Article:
Bestinau got that-
This is the terrifying mugshot of an 11-year-old Victorian boy who is imprisoned and beaten for stealing sausages. John Collins, of Birmingham, was sentenced to three days’ imprisonment in 1876 for petty theft from a shop.
His tragic story has been released by the West Midlands Police Museum, which has hundreds of Victorian criminal mugshots. His brutal punishment was typical of that meted out to young children who, in many cases, turned to stealing to survive in the harsh world of Victorian England.
The deceptive photos are reminiscent of the children in Charles Dickens’ novel Oliver Twist, as the Artful Dodger’s gang, led by Fagin, picked a few sacks on the streets of London. And in reality, the streets of Birmingham were no different from the fictional characters Dickens created with Brummie children leading criminal lives.
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John was one of many child criminals arrested and photographed in 1876. Most crimes were very minor thefts, but the penalties imposed were severe.
Shockingly, there is a photo of a 10-year-old boy – making him one of the youngest offenders in the Birmingham City Police’s records. Charles Lambourne’s mugshot was taken in 1876 before being sent to prison for seven days and beaten for stealing a dress from his father.
At the age of 10, he had just reached the age where he can be held criminally liable when British society believes that you are capable of making your own decisions and understanding right and wrong. This is still the era of criminal responsibility today.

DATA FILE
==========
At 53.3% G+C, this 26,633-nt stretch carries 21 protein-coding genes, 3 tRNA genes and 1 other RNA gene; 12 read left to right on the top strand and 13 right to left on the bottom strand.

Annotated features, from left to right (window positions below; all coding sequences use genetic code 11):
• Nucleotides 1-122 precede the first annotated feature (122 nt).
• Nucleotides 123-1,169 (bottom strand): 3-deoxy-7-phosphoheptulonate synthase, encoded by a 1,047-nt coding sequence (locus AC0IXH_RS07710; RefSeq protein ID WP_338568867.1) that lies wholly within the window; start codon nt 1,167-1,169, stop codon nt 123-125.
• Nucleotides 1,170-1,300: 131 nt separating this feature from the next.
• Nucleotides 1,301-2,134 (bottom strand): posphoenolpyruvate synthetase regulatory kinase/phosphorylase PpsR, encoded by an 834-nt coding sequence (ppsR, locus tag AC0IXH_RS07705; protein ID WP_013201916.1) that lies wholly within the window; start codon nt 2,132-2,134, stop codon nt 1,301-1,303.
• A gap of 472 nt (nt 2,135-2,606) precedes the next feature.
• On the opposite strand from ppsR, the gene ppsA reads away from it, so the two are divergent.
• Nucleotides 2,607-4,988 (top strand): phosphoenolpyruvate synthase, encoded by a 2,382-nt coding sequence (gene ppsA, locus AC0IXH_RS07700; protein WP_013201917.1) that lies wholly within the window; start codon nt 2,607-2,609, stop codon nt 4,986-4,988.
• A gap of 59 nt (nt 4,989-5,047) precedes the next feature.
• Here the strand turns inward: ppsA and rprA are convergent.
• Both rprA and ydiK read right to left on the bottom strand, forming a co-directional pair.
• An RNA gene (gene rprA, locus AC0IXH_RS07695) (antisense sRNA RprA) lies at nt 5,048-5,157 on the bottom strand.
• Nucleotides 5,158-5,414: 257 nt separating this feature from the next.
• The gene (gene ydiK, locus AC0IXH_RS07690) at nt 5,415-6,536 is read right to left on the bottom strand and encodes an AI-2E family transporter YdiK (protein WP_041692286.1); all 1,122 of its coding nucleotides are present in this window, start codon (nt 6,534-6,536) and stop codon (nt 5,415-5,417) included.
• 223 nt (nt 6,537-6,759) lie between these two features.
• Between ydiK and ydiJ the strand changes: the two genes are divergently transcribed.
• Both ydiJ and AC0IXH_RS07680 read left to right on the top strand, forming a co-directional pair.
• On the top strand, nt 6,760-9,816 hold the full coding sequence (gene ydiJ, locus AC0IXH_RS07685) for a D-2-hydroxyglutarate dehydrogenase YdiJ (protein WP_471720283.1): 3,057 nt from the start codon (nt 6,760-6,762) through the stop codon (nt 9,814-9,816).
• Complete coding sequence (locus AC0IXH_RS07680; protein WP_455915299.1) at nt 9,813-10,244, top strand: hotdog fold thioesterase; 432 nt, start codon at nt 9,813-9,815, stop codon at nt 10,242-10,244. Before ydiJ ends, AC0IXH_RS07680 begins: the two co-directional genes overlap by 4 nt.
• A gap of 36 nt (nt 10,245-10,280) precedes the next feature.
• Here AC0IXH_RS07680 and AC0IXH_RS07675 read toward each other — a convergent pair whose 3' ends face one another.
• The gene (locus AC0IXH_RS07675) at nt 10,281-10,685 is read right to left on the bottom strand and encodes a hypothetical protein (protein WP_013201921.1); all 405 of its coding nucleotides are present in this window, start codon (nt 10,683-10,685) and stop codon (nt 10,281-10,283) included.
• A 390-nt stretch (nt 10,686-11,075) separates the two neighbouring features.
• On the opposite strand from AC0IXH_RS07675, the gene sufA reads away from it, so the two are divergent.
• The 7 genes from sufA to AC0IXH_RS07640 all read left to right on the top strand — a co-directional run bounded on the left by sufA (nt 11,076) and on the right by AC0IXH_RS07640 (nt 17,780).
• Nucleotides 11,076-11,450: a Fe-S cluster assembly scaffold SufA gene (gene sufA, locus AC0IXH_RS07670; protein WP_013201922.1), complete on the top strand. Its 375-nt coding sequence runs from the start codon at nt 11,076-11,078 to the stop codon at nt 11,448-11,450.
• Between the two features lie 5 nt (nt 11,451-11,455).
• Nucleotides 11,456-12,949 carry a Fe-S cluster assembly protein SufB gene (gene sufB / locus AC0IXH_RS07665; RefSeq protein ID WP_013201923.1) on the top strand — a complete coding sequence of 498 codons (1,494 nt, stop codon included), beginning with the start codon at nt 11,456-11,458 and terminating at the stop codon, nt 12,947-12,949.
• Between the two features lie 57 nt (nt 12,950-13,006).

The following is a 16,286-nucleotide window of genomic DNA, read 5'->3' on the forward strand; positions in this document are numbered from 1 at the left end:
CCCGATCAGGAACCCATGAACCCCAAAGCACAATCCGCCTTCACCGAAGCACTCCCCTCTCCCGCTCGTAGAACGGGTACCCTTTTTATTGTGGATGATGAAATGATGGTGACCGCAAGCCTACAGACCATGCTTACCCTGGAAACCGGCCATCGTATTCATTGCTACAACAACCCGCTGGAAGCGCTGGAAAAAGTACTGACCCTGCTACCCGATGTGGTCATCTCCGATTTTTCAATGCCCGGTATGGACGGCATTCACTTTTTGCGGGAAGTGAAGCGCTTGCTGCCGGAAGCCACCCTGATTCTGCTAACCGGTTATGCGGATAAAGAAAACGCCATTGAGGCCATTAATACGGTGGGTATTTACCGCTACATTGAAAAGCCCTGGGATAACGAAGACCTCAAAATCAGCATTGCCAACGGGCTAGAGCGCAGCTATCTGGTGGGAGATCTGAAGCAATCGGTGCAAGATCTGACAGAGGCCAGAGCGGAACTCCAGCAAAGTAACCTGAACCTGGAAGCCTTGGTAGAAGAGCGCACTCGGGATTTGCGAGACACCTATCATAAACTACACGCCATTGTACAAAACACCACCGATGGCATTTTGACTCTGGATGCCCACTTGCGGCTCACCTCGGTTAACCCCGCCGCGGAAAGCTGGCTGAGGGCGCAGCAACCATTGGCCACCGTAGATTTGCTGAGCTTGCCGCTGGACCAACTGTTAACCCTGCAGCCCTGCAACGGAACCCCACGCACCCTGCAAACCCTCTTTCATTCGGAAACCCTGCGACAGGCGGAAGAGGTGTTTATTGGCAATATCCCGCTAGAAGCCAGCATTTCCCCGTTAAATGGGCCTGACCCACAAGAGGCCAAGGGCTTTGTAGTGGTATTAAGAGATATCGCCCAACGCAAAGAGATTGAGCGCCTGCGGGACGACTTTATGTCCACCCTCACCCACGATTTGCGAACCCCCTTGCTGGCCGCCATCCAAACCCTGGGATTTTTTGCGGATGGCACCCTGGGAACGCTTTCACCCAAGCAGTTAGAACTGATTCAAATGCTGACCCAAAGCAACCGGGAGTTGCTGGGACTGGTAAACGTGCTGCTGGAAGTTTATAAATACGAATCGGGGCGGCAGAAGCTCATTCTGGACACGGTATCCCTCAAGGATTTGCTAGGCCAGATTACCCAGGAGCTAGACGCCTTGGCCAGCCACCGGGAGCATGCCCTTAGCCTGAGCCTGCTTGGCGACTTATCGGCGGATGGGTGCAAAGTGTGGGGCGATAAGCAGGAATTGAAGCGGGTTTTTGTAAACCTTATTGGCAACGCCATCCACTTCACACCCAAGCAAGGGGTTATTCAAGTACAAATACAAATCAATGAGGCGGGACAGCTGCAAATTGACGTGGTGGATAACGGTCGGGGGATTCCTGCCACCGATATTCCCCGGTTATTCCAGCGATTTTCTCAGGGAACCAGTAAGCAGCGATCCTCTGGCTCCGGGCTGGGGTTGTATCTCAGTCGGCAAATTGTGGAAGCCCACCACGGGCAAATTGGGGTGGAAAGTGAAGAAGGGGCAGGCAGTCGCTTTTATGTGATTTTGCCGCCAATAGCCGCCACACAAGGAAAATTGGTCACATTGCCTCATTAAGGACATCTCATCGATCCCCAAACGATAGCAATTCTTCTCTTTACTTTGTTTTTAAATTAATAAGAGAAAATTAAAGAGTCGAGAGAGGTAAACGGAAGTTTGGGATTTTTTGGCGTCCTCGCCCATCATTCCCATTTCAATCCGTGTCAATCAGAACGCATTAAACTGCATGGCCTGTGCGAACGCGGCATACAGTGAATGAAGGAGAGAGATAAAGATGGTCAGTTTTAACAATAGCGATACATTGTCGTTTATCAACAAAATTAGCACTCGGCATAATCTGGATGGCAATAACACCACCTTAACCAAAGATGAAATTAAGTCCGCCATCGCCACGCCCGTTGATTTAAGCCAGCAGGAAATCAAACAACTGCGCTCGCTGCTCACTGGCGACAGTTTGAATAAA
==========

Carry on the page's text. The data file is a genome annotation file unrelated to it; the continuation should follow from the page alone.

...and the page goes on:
Another frequent offender was 13-year-old Charles Paul. In 1876 he stole ‘six pairs of drawers’ (underwear) from his father and was sentenced to 14 days in prison and five years in a penitentiary, which resembled a Victorian institution for young offenders.
Corinne Brazier, Heritage Manager at the West Midlands Police Museum, where the photos are kept, said: “Victorian criminal law has a strong focus on punishment, including lengthy prison terms for minor offences, reformatories and forced labour.
“As the country moved away from transportation and the death penalty, a significant number of people were imprisoned, including a large number of children.
“Many of those kids were first-time offenders and likely completed their incarceration toughened and streetwise.
“If the desired effect was to ‘scare them,’ it often fell short, with many young offenders repeatedly appearing in court.”
The photos were taken by the West Midlands Police Museum, which is currently moving from Sparkhill Police Station.
Part of the collection is now located at the Birmingham Central Lock-up on Steelhouse Lane and the full move will take place later this year.
For more info visit the West Midlands Police Museum at www.WMPeelers.com Facebook – The Lock-up or Twitter – @WMPHistory
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